To avoid purchasing a flood-damaged car, begin your search at a reputable dealership. Thoroughly inspect the car before buying, though obvious signs of damage have probably been removed. Good places to check for water damage are the engine compartment, which is difficult to clean, and under the seats, for rusted metal parts. The smell of mold or mildew is a sure sign of flood damage. If you need a second opinion, you can always take the vehicle in question to a mechanic for a professional inspection.

Overview of Salvaged Vehicle Titles and Implications for Car Buyers

New Deal Used Cars owner Jason Simpson sells a variety of automobiles at his used-car dealership in Glendale, AZ. Among his dealership’s stock, Jason Simpson of AZ includes approximately 150 vehicles priced under $10,000, but he avoids selling salvaged vehicles.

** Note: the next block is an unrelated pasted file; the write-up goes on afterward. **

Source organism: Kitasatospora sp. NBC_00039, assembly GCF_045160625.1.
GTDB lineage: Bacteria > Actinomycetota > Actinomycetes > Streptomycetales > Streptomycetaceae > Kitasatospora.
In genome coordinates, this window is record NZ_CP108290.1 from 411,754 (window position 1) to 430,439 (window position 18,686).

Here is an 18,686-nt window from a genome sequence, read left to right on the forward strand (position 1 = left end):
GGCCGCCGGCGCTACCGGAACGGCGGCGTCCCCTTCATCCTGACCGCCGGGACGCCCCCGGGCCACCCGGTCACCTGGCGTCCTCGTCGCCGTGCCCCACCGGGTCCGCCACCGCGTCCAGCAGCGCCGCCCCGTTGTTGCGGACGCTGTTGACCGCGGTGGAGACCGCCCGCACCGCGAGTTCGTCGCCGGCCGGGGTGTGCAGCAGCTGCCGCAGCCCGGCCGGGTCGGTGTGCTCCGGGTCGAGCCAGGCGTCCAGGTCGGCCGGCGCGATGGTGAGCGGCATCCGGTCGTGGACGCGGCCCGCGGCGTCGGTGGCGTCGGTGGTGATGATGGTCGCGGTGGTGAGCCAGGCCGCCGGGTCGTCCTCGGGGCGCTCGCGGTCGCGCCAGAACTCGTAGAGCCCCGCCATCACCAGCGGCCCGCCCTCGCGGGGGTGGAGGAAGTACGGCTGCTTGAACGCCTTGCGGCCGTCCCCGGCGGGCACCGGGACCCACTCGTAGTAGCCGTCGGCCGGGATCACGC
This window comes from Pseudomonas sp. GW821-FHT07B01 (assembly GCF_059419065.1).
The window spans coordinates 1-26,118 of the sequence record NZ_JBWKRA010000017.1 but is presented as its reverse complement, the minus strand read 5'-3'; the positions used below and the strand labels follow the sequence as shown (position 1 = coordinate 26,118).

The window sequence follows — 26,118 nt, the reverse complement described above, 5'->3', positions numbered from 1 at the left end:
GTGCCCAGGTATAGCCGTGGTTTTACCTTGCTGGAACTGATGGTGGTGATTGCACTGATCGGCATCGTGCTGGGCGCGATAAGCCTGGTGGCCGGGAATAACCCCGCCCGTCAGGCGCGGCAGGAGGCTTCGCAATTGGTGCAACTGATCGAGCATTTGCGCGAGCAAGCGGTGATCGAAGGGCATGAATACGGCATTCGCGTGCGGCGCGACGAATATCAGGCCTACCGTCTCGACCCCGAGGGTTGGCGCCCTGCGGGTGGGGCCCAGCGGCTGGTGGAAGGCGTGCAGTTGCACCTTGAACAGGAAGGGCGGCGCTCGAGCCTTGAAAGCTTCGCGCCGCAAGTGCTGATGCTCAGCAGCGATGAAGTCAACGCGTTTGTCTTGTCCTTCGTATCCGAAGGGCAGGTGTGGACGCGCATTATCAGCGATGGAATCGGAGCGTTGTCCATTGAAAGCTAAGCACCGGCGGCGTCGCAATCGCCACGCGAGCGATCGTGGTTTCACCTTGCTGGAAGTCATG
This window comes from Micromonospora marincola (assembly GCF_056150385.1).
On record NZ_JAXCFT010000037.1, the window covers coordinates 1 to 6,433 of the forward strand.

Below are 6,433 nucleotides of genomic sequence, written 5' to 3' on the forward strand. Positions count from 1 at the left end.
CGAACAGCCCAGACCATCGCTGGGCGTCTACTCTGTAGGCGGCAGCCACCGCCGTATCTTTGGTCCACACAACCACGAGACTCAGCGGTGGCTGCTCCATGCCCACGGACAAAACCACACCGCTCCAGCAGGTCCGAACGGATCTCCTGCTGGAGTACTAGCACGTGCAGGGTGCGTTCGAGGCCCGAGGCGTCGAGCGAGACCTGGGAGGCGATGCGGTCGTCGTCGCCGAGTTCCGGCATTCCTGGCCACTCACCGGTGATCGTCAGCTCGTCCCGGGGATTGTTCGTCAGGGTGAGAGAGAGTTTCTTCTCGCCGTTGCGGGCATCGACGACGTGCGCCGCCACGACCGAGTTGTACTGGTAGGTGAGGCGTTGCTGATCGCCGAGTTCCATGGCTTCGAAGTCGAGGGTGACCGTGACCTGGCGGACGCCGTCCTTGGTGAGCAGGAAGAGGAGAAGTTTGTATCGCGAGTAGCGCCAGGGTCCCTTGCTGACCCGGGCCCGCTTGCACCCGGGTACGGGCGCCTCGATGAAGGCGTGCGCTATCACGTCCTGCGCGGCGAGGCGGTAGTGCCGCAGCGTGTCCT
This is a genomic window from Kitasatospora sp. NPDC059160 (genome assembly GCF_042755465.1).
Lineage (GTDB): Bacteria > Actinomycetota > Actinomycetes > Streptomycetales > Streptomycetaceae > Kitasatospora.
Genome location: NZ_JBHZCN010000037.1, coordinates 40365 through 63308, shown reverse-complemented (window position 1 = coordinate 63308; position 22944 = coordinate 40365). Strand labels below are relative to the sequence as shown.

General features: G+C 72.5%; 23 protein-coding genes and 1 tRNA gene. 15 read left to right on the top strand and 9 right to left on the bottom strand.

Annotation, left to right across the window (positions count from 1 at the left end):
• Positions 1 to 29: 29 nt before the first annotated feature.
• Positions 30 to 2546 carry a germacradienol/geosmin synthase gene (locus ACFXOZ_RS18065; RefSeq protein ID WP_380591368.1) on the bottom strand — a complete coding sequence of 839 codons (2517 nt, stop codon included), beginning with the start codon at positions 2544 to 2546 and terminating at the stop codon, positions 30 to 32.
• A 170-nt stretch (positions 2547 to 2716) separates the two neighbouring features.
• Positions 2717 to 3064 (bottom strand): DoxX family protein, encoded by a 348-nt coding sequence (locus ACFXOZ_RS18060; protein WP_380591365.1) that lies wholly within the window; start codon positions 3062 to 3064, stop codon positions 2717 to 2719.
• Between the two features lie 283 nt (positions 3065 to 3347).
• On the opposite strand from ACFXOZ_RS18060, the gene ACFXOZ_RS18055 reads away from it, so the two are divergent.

Some smaller dealerships may sell automobiles with “salvaged” or “restored salvage” titles, which means an insurance company or the Arizona Motor Vehicle Division (MVD) deemed its repair cost to be greater than its value. However, a salvaged title does not necessarily mean a vehicle no longer works or runs improperly.

A car or vehicle may have a salvaged title for many reasons, including theft recovery or extensive damage from fire, water, collision, or vandalism. Stolen vehicles missing for an extended period of time may receive a salvaged title after being purchased from the owner’s insurance company and, if found, undergoing repairs to replace or fix missing or broken parts. Depending upon state regulations, the car may then be sold with a salvaged title.

In Arizona, after the proper repairs are completed, the vehicle will require registration with the MVD and the issue of a restored salvage title. The process also requires a Level III inspection by the department, in which experts examine the vehicle to ensure its functionality and safety.